This publication is an easy-to-follow guide for arts organizations seeking federal funding in times of disaster. It includes: FEMA and SBA application instructions and forms, a listing of state emergency management agencies and FEMA disaster assistance policies. This manual was originally published in July, 2008 and updated in January, 2009. Please visit American Institute for Conservation of Historic and Artistic Works for future updates.
Heritage Emergency National Task Force
The Heritage Emergency National Task Force is a partnership of 41 national service organizations and federal agencies created to protect cultural heritage from the damaging effects of natural disasters and other emergencies. This organization primarily works with libraries, archives and museums; however, their website contains disaster planning and response resources that theatres could utilize.
Emergency Response and Salvage Wheel
Offered through the Heritage Preservation Bookstore, the Emergency Response and Salvage Wheel is a quick reference tool outlining critical disaster action and salvage tips.
ArtsReady assists theatres with “all hazards planning.” ArtsReady is a web-based emergency preparedness platform designed to provide arts organizations with customized business continuity plans for post-crisis sustainability. This website also contains helpful preparedness and recovery articles as well as links to outside resources.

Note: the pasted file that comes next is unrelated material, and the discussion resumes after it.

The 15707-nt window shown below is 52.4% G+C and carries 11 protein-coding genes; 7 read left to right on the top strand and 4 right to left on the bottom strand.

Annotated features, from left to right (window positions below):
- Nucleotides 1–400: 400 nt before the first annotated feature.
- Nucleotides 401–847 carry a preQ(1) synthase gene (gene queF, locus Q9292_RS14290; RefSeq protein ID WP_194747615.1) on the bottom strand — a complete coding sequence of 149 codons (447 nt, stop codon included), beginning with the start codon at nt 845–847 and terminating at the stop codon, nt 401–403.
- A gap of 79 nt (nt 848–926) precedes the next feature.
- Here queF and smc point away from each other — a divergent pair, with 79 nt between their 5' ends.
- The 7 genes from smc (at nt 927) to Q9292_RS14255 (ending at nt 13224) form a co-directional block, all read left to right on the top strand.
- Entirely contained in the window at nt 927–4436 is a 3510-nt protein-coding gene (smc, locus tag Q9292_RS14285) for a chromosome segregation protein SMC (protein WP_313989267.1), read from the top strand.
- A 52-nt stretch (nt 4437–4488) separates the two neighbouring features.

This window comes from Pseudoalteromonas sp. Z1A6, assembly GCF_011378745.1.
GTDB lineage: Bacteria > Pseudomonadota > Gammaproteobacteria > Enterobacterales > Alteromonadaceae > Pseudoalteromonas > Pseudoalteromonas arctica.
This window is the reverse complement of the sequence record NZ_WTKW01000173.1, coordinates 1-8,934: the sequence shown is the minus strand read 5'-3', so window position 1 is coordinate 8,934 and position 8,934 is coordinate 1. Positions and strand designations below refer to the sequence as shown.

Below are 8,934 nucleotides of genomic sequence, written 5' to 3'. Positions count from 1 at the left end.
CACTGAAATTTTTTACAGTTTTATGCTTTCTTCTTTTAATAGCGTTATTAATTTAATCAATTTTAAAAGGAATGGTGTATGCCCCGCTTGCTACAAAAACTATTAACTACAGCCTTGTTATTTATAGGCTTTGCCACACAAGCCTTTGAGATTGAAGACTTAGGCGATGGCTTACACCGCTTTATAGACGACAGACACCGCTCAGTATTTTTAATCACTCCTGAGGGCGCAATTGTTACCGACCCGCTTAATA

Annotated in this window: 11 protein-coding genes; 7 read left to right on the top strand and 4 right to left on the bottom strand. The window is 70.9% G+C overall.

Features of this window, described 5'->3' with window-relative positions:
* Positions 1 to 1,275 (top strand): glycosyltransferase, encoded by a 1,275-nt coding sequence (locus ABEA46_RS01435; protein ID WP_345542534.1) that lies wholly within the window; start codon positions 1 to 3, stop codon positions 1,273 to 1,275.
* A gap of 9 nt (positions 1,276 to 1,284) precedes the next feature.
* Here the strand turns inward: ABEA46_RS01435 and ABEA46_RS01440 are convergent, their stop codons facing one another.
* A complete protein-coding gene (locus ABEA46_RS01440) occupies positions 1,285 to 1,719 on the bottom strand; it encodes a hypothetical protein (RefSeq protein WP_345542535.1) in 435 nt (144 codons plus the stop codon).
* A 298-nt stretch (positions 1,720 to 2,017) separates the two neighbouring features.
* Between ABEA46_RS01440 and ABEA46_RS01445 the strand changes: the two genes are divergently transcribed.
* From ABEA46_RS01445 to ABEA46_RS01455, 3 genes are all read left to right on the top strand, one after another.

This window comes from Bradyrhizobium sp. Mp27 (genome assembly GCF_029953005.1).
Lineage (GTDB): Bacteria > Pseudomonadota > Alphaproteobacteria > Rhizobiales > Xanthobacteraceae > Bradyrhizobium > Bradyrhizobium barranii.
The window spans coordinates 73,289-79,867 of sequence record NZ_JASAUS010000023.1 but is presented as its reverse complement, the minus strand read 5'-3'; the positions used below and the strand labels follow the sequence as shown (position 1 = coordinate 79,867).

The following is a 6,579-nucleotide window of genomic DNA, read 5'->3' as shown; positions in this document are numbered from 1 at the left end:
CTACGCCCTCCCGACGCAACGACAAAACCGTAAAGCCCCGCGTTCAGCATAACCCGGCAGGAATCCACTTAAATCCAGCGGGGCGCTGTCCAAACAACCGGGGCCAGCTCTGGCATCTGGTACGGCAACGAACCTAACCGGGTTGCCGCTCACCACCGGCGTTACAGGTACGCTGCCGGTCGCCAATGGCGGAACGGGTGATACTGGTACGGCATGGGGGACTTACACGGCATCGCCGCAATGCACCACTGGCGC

Grantmakers in the Arts
Supporting a Creative America
The Coalition for Artists’ Preparedness and Emergency Response is a cross-disciplinary, voluntary national task force formed in 2006, involving over 20 arts organizations (artist/art-focused organizations, arts agencies, and arts funders) and individual artists, spearheaded by Craft Emergency Relief Fund/Artists’ Emergency Resources (CERF+). Coalition participants are committed to a combined strategy of resource development, educational empowerment and public policy advocacy designed to ensure that there is an organized, nationwide safety net for artists and the arts organizations that serve them before, during and after disasters. This website contains: sample disaster plans, emergency funding reports and emergency actor resources.
The Artist's Guide to Emergencies
Developed by CERF+, the Studio Protector is a self-help information toolkit geared for artists at all levels. Working artists have been involved in every step of the design and testing of the toolkit. There are wall guides which are a calendar-sized reference tool with checklists containing the most essential information for emergency preparedness and response for a small fee and free online guides including a wealth of information such as: getting the right insurance coverage, resources for business emergency continuity plans and tips on how to assess and report damage.
AIC - CERT
American Institute for Conservation of Historic and Artistic Works – Collections Emergency Response Team